When you pry open the mind of a serial killer, what do you get? It’s a question people never seem to tire of asking, one that provides fodder for endless movie and TV plots, fills twenty-four hour news cycles, and provides fuel for the eternal debate over the morality and efficacy of capital punishment. It also happens to be one of the questions at the center of Byrony Lavery’s Frozen, currently receiving a solid but problematic staging at Park Square Theatre.
Maybe it’s Patty Wetterling fatigue. Or one too many Jon Benet Ramsey cases. Or the fact that Frozen was written ten years ago, Byrony Lavery is British, and England doesn’t yet have pedophiles lurking around every corner waiting to snatch little children and do unspeakable things to them in order to satisfy their deviant desires. Whatever it is, it makes Frozen feel less like a play than a starter script for a television show that was rejected on the grounds that it didn’t have enough action, the characters talked about themselves too much, and the killer himself didn’t seem evil enough.
The play revolves around three people: a serial killer named Ralph (played by Terry Hempleman), a psychologist who is researching a thesis called “Serial Killing: A Forgivable Act?” (Linda Kelsey), and a woman (played by Karen Landry) whose seven-year-old daughter was abducted, raped, and killed by Ralph.
The gist of Agnetha the psychologist’s thesis is that most serial killers are victims themselves—of mental deficiencies, brain injuries, physical and emotional abuse, or all of the above—and are therefore not responsible for their actions. “The difference between a crime of evil and a crime of illness is the difference between a sin and a symptom,” she says. The mother whose daughter Ralph killed doesn’t see it that way, of course—at least not in the beginning—and she would prefer to watch him fry in an electric chair than explain away his crimes as symptoms of a disease rather than the acts of a sadistic monster.
The play is acted well, especially by Terry Hempleman, who does a brilliant job of portraying a character who is creepy but charming, likeable on the surface but rotten underneath. Both Linda Kelsey and Karen Landry turn in polished performances as well. It’s just a shame that this ensemble didn’t have a more powerful script to work with. The issues at the heart of Frozen have been explored so thoroughly in American popular culture that it renders the play almost charmingly naïve. And in the end, what does one make of a play that tries to tackle issues that any number of TV shows—Criminal Minds, Numbers, Law and Order, Cold Case, Medium, take your pick—all treat in more interesting, sophisticated ways? The writers of these shows have been wracking their brains for years trying to come up with ever more bizarre pathologies for killers, and in the process they have created a kind of sociopath-entertainment complex. Psychological deviance is the entertainment industry’s biggest cash cow; if it weren’t, there would be no such thing as Saw 4.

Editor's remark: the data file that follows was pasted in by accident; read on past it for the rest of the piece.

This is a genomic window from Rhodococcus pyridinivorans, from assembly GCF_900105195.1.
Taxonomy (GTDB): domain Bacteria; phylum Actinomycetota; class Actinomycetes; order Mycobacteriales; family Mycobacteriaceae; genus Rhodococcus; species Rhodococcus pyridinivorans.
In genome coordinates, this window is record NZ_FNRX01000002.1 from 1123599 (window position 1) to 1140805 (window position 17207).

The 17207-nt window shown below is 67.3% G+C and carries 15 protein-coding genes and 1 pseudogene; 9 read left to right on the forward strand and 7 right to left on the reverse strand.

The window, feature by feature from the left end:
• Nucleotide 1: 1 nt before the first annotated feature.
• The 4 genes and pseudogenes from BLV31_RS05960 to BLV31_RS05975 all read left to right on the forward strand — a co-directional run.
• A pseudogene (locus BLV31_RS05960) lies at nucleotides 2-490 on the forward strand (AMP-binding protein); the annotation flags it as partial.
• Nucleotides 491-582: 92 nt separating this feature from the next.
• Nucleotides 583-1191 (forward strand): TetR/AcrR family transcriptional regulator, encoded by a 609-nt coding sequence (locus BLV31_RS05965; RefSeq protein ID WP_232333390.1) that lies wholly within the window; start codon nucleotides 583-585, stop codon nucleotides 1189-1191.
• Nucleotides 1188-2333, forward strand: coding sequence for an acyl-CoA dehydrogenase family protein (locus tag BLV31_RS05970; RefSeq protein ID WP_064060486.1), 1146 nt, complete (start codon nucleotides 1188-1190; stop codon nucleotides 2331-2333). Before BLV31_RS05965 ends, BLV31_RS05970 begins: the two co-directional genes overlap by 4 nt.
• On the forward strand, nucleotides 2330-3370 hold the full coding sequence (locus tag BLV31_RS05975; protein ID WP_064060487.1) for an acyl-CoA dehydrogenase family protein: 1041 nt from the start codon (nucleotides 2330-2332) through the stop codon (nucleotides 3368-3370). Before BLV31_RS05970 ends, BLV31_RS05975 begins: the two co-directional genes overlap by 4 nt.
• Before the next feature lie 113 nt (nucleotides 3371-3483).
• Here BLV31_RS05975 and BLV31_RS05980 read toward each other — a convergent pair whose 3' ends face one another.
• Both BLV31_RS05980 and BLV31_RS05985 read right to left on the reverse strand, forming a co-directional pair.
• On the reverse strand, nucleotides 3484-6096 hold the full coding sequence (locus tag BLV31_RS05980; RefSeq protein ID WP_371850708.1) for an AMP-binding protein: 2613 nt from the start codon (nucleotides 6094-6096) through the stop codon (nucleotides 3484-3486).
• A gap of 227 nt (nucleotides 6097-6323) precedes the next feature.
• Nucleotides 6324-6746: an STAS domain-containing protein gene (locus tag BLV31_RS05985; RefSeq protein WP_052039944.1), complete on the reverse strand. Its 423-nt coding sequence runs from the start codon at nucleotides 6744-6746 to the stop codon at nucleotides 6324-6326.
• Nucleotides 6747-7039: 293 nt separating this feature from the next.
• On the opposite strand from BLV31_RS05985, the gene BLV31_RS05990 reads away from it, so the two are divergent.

At the center of all these dramas is the essential question: Why did he do it? For the most part, the entertainment industry likes sick, twisted, easy-to-hate killers who are obvious wackos. That way, people don’t go to bed confused about who the bad guy is. The best thing about Frozen is that it doesn’t serve up an easy answer. It implies that Ralph was an abused child and that a bump on his head may have somehow damaged his brain, and that these somehow caused him to ultimately become a child molester/murderer—but it leaves the core question open. Ralph did horrible things for which he isn’t very sorry, so it’s up to everyone else to figure out what to make of him. The trouble is, if society digs too deeply and actually answers the why? question of serial killers—e.g., that they all have a cortisone deficiency hindering the development of the pre-frontal lobe in their cerebral cortex—then we as a society have to re-examine how we apply the ideas of right and wrong, as well as crime and punishment.
These are the sorts of questions Frozen asks but cannot answer (the title refers to the emotional core of a serial killer’s brain), and this is both its strength as a dialectic on criminality, as well as its deficiency in the area of drama and storytelling. The set is framed by pieces scratched, cloudy plexiglass patched together into a wall of sorts, suggesting that this is not an issue we as a society see very clearly. You won’t see it any clearer after watching Frozen, but if you’re TV is on the fritz and you need a psycho-pathology fix, Park Square will happily sell you a ticket.
Frozen continues at Park Square through March 30, parksquaretheatre.org